Cultural Affairs will be marketing the projects through our Art of Recovery webpage as well as social channels. The City will also promote through a variety of its communications channels, as well.
Q: Who will own the finished art? The City?
It’s going to depend on what the art is and what the proposal is. To use the example from the pilot projects, the artists would not retain the finished pieces because the pieces will be worn out, and the city owns the K-Rails. It will depend highly on what the art is and what the artists desire is with regard to ownership.
Q: Can we sign up as a team? A group of two or more?
Q: You mentioned City Departments; are civic departments possible partners for an artist?
Potentially, yes. It would need to be an agreement with all parties, which would be the case with any of the matchmaking that we do, we wouldn’t force groups together that are not interested in working together.
Q: Will there be a list of available spaces and venues, or do we have to try to find project locations on our own?
We have been working to compile a list. If you have an idea of where you’d like to do your work or what type of space you’re looking for, we can try to connect you with the appropriate space. There is a space to indicate this in the application form. Sites such as The Promenade, the Pier, and Business Districts have all expressed interest in hosting projects. If you have specific questions about specific spaces, feel free to reach out to us.
Q: Are you connected with social services and activist organizations in the community?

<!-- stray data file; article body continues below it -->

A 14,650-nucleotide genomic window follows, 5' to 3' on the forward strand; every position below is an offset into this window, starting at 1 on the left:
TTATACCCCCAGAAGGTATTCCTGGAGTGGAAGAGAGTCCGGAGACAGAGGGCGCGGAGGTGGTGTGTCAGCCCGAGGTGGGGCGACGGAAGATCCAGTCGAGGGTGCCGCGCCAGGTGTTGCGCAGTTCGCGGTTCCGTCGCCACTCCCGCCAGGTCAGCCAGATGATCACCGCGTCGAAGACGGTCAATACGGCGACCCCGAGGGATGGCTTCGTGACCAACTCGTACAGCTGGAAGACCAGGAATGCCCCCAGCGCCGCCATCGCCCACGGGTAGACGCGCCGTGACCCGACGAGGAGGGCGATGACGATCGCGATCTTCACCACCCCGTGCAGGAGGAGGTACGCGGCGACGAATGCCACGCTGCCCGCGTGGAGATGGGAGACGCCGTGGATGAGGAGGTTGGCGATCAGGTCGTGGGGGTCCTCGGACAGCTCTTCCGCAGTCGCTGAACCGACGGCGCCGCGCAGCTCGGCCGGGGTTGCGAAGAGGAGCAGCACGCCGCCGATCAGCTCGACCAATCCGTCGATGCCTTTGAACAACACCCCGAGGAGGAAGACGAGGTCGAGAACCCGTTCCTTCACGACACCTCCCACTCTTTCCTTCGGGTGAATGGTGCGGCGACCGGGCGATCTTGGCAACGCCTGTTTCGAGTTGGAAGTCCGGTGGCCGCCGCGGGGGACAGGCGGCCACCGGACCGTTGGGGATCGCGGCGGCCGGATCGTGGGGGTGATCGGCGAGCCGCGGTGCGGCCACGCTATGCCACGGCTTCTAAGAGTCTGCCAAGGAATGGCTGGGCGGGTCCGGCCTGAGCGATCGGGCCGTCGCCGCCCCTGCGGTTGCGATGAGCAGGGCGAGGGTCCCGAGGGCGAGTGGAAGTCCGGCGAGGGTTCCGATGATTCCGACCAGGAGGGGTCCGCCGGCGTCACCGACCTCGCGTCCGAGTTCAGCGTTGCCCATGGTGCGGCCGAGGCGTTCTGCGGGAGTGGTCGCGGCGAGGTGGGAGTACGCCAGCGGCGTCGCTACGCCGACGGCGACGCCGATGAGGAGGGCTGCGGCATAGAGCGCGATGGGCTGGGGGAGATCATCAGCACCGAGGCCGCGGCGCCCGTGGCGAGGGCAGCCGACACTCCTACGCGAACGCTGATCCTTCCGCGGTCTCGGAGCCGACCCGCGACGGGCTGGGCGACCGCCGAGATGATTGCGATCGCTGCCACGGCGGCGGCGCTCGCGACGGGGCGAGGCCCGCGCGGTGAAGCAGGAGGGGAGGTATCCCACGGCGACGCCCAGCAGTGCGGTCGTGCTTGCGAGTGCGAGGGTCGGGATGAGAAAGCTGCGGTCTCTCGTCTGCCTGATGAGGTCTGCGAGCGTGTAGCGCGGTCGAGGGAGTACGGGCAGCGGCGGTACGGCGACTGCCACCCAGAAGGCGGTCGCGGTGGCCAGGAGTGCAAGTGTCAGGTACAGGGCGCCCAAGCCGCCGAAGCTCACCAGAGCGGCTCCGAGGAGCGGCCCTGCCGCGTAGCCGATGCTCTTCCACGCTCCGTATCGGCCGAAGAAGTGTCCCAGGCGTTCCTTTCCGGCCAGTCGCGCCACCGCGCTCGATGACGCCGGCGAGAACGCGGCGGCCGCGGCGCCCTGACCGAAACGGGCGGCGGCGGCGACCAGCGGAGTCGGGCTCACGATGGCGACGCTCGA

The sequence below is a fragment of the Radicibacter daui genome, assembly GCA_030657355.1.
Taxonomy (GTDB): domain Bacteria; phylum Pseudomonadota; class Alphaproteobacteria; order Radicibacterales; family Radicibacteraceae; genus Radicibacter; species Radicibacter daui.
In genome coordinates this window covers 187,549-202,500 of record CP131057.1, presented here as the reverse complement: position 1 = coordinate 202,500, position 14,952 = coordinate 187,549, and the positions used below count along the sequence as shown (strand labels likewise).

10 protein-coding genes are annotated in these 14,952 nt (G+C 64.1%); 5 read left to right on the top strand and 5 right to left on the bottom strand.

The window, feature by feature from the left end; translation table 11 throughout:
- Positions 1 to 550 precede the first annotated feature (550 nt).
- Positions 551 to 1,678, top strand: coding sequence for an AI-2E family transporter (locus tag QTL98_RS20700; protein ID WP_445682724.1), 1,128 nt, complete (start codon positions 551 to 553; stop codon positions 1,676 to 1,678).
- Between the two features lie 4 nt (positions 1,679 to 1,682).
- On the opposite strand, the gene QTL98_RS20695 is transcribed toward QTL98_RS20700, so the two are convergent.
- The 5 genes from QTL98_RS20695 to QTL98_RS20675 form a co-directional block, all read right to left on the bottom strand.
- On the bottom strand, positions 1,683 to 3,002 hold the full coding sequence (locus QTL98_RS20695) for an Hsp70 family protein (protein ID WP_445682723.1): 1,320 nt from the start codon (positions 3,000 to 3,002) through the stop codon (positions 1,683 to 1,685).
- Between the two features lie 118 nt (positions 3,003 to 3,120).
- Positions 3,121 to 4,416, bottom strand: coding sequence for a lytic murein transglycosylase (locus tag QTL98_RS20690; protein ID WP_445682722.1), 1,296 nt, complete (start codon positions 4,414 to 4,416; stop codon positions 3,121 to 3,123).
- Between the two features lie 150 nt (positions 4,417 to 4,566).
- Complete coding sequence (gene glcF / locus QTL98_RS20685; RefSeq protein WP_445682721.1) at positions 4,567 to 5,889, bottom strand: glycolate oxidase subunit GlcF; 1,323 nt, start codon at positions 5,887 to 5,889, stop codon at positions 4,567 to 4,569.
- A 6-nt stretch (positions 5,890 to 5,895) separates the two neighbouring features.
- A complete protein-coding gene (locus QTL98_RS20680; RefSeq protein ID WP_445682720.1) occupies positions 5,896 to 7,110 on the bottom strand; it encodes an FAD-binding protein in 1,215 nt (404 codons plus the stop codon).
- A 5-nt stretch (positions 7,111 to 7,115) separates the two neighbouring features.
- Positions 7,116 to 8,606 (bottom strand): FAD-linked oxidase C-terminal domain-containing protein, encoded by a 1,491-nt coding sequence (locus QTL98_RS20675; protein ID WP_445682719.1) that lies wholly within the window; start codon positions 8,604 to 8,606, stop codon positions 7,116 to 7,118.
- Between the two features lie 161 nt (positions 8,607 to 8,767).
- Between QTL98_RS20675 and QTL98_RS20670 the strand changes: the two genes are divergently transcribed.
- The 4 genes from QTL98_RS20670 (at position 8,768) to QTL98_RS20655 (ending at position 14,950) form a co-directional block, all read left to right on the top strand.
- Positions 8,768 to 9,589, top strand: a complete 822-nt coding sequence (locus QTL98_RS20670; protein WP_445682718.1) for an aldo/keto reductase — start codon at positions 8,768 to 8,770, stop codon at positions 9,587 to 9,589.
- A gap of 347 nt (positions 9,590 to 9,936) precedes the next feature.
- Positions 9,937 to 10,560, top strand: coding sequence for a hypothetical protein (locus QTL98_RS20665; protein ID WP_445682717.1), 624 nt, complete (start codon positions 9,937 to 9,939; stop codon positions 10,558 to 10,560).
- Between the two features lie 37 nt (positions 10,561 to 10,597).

We work with the City’s Housing and Human Services Division and can help facilitate connections to those types of entities.
Q: Can a project collaborate with, or work with a group of children?
As long as it meets the public health guidelines, yes. This is such a hard time for children, anything that uses arts and creativity to help them cope and feel positive– that’s really important.
Q: Have you gotten any specific requests from local businesses or departments for projects?
Not necessarily. We’ve been in touch with some of the business districts about ideas they have that artists may be able to do in their spaces. We know there are businesses that are very interested in hosting artistic works at their locations.
Q: Is there a drive-in movie venue planned?
We’ve been working for months on a process to do drive-in movies here in Santa Monica. We will continue to work on it and hopefully will have something soon.
BUDGETS & PAYMENTS
Q: If our LOI is chosen would we get a deposit to start the project or do we pay for everything ourselves?
You will get a percentage that is over 50% at the beginning, and the remaining amount once the project is completed. The purpose of this project is to pay artists for their work not put an undue burden on them.
Q: How many projects will be picked overall?
We don’t have a fixed number at this time. We have a budget of $500K to last through June 30, 2021. If every project was fully funded at $20K, that would equal 25 projects, though we don’t anticipate that all of them will be up to the maximum amount of $20K. We want to have a range of different scales of projects. We will be holding back funds for future cycles so that projects are supported throughout the year.
Q: What was the budget for the pilot examples of ground stickers and K-Rails?
For our pilots the K-Rail project was around $3,000. The artist-designed physical distancing was $6,500, including fabrication, installation and translation.
Q: Is there a maximum budget for projects submitted?
Awards will be up to $20,000.
Q: Will matching funds be required for grants?
No, they are not required. While we encourage additional investments if you can secure them, they are not required.
Q: Would you assist in helping artist acquire additional funds if needed beyond the grant? If it were an ongoing/long term project?
Unfortunately, we don’t have the capacity to help artists fundraise.